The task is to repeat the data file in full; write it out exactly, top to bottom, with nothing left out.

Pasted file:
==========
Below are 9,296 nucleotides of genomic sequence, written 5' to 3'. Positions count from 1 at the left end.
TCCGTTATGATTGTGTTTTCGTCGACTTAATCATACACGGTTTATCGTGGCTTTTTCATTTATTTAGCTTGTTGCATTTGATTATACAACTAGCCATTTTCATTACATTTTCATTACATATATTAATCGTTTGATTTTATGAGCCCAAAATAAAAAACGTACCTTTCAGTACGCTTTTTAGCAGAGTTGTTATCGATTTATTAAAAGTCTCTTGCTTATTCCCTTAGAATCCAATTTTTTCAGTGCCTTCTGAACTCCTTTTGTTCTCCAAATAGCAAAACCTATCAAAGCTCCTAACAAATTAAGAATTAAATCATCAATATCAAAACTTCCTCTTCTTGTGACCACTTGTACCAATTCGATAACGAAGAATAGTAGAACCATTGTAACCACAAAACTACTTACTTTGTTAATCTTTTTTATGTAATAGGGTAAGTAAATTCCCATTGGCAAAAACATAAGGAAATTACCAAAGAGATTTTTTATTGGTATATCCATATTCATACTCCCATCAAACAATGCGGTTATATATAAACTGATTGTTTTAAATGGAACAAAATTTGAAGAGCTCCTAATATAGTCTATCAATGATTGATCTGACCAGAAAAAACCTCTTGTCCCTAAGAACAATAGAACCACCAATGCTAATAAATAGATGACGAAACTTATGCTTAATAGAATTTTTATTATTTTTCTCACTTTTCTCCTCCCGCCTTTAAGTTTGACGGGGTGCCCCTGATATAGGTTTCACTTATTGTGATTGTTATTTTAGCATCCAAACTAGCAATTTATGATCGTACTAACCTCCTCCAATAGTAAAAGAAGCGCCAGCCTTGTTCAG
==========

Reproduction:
Below are 9,296 nucleotides of genomic sequence, written 5' to 3'. Positions count from 1 at the left end.
TCCGTTATGATTGTGTTTTCGTCGACTTAATCATACACGGTTTATCGTGGCTTTTTCATTTATTTAGCTTGTTGCATTTGATTATACAACTAGCCATTTTCATTACATTTTCATTACATATATTAATCGTTTGATTTTATGAGCCCAAAATAAAAAACGTACCTTTCAGTACGCTTTTTAGCAGAGTTGTTATCGATTTATTAAAAGTCTCTTGCTTATTCCCTTAGAATCCAATTTTTTCAGTGCCTTCTGAACTCCTTTTGTTCTCCAAATAGCAAAACCTATCAAAGCTCCTAACAAATTAAGAATTAAATCATCAATATCAAAACTTCCTCTTCTTGTGACCACTTGTACCAATTCGATAACGAAGAATAGTAGAACCATTGTAACCACAAAACTACTTACTTTGTTAATCTTTTTTATGTAATAGGGTAAGTAAATTCCCATTGGCAAAAACATAAGGAAATTACCAAAGAGATTTTTTATTGGTATATCCATATTCATACTCCCATCAAACAATGCGGTTATATATAAACTGATTGTTTTAAATGGAACAAAATTTGAAGAGCTCCTAATATAGTCTATCAATGATTGATCTGACCAGAAAAAACCTCTTGTCCCTAAGAACAATAGAACCACCAATGCTAATAAATAGATGACGAAACTTATGCTTAATAGAATTTTTATTATTTTTCTCACTTTTCTCCTCCCGCCTTTAAGTTTGACGGGGTGCCCCTGATATAGGTTTCACTTATTGTGATTGTTATTTTAGCATCCAAACTAGCAATTTATGATCGTACTAACCTCCTCCAATAGTAAAAGAAGCGCCAGCCTTGTTCAG